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Culture Statistics at the OECD

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  1. The Economic Importance of CultureJohn GordonCulture and Art-related ActivitiesOECD Statistics DirectorateAssociation for Cultural Economics InternationalVienna, July 8, 2006

  2. Culture Statistics at the OECD • New special project • Economic Importance of Culture • Funded by a voluntary contribution from the Louise T. Blouin Foundation

  3. What is Culture? • Anthropological Culture is learned as a child and as children we learned from those around us a particular set of rules, beliefs, priorities and expectations that moulded our world into a meaningful whole. That is culture. Ruth Benedict in Patterns of Culture

  4. A Holistic View of Culture Source: D. Paul Schafer: Revolution or Renaissance

  5. Artistic Culture of Particular Interest • Ability to Reflect • Ability to Focus • Ability to Look across time

  6. Breadth of Impact “The Impacts and significance of the arts and culture - as part of a continuum and ecosystem of creativity and innovation – are now widely understood to reach far beyond intrinsic values and touch on matters . . . such as social cohesion, economic innovation, regeneration, the creative and knowledge economy, inward investment strategies, tourism and quality of life.” International Intelligence on Culture & Cultural Capital Ltd. & Partners for Honk Kong Arts Development Council

  7. Economic Connections • Direct GDP Contribution of Culture Industries and Culture Institutions • Culture Tourism • Visit to Vienna in order to attend Mozart Celebrations • Culture Enhanced Tourism • 62% of tourists to France chose France after seeing the country in a film • Culture Influenced Decisions • Choice of business location because of cultural amenities

  8. Does the Connection Go beyond Economics? • A healthy GDP - requires – • A productive workforce - which requires – • A healthy social environment - which requires –

  9. A Healthy Society • What is it ? • Can we measure it ? • Do we need decision-making models that go beyond classical economics ? • Would the problems related Sustainable Development (for example) be less severe if a different decision model had been used ? • Are other models available ? • What would they look like ?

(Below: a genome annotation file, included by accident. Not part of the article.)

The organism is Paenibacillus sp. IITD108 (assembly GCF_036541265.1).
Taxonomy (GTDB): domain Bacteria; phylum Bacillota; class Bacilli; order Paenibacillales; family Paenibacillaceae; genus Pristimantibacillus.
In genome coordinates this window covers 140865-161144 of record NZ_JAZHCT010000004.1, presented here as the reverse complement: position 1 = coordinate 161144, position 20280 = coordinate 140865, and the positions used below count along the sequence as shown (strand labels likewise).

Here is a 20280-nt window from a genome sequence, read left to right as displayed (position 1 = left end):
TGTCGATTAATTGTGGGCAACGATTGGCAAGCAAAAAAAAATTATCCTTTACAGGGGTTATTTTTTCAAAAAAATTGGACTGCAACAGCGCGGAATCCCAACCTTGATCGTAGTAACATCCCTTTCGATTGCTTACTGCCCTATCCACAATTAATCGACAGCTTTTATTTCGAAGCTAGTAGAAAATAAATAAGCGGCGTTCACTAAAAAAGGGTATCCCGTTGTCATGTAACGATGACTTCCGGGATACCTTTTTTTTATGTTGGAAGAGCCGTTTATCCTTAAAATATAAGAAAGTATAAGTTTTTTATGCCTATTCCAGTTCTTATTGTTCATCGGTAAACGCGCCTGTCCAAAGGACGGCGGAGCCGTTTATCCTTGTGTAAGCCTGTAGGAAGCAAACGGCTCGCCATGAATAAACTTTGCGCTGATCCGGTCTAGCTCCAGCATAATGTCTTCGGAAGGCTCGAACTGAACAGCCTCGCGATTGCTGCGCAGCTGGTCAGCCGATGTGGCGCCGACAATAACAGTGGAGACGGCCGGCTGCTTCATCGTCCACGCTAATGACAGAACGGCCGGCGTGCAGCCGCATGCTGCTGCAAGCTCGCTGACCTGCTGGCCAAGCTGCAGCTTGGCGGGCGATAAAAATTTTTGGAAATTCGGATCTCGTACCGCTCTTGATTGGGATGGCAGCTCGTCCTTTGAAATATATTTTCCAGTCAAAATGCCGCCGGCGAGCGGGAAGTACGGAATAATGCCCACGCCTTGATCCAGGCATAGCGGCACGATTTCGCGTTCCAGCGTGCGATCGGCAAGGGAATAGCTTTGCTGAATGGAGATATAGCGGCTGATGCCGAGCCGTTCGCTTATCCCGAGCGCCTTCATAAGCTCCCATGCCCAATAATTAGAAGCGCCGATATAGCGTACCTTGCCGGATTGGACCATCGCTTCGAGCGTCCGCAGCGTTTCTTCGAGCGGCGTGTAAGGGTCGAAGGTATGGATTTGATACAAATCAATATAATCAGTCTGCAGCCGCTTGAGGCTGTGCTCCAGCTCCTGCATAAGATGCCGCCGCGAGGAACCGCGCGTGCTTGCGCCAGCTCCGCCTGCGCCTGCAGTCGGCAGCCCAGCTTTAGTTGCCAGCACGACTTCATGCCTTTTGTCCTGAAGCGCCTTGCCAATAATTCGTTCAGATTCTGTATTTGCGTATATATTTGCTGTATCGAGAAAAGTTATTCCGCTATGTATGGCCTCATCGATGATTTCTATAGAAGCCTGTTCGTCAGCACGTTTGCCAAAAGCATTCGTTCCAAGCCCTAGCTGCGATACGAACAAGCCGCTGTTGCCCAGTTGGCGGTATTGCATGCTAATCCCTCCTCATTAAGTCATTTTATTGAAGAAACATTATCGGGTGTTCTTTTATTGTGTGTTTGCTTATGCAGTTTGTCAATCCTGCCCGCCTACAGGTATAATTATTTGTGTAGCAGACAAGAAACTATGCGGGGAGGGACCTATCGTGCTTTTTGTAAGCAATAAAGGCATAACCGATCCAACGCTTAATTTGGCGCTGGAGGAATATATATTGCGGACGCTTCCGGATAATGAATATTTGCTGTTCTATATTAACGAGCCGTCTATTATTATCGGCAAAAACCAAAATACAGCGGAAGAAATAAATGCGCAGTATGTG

10. Some Measures of Wellbeing • Life expectancy • Ratio of days of peace to days of conflict • Suicide rates • Social cohesiveness • Health and vitality of arts & culture

  11. Potential Indicators • Outputs / GDP / Jobs • Balance-of-trade in culture products and services • Diversity – in multiple dimensions • Language fluency (official and other) • Domestic creation and production • Shelf space for domestic culture – access • Local control of practices and policies • Citizen participation in cultural activities • Social Cohesion - Identity • Balance – Society-wide composite indicator

  12. Quantitative Measures • Define the scope of inclusion • Clearly understood • Standard classifications • Sufficient level of detail • Measurable • Policy relevant • Internationally comparable

  13. The Culture* Sector's Share • Culture Contribution to GDP • Australia 3.3% (1998) • Canada 3.8% (2001) • UK 5.0 – 7.8% (2003) • Culture Portion of Labour Force • Australia 4.8% (2001) • Canada 3.7% (2002) • France 3.4% (2002) • UK 4.3 – 6.4% (2004)

  14. The Pesky * • Classification Standards • ISIC • ACLC (ANZSIC) • NAICS • UK SIC • NACE • Even when separate classes exist, they not always in the same place in the structure e.g., Australia: Antique sales in with Museums • Very often only part of a class is applicable

  15. The Pesky * (2) • Some areas not always present • Advertising • Crafts • Design • Arts education • Festivals • Software, computer games • Religion • Sports • Tourism

  16. What We Know So Far - Negative • Culture not is well served by most existing standard classifications • National Accounts often lack sufficient detail • Significant secondary cultural activity – both industry and occupation • Volunteer activity not captured • Non-homogeneous activity and small isolated pockets require large samples/census

  17. What We Know So Far - Positive • Considerable interest in many countries • A growing number of national frameworks • Broad agreement on major categories • Some satellite accounts do exist • Data/statistics are being produced • OECD prepared to become a player

  18. What’s Still to Come • More data extractions and “harmonisation” • Occupation standards • Product classifications • Non-economic indicators People don't necessarily get involved with culture for economic reasons therefore we should not expect to get a full measure of a culture’s importance using economic indicators alone. • International Workshop Paris: December 4-5, 2006

  19. Preliminary Themes • Economic data/statistics, reliability, relevance to informing policy, comparability • Problems with classification structures, lack of sufficient detail, impurities, allocation factors, satellite accounts. • Social indicators of the health and vitality of the arts/culture sector. Measures of social cohesiveness, balance, . . .  • Linkages: culture - wellbeing - environment - productivity -economy

  20. Thank You John Gordon Culture and Art-related Activities Statistics Directorate OECD Paris Tel: +33 (0)1 45 24 14 74 E-mail: John.Gordon@oecd.org Helen.Beilby-Orrin@oecd.org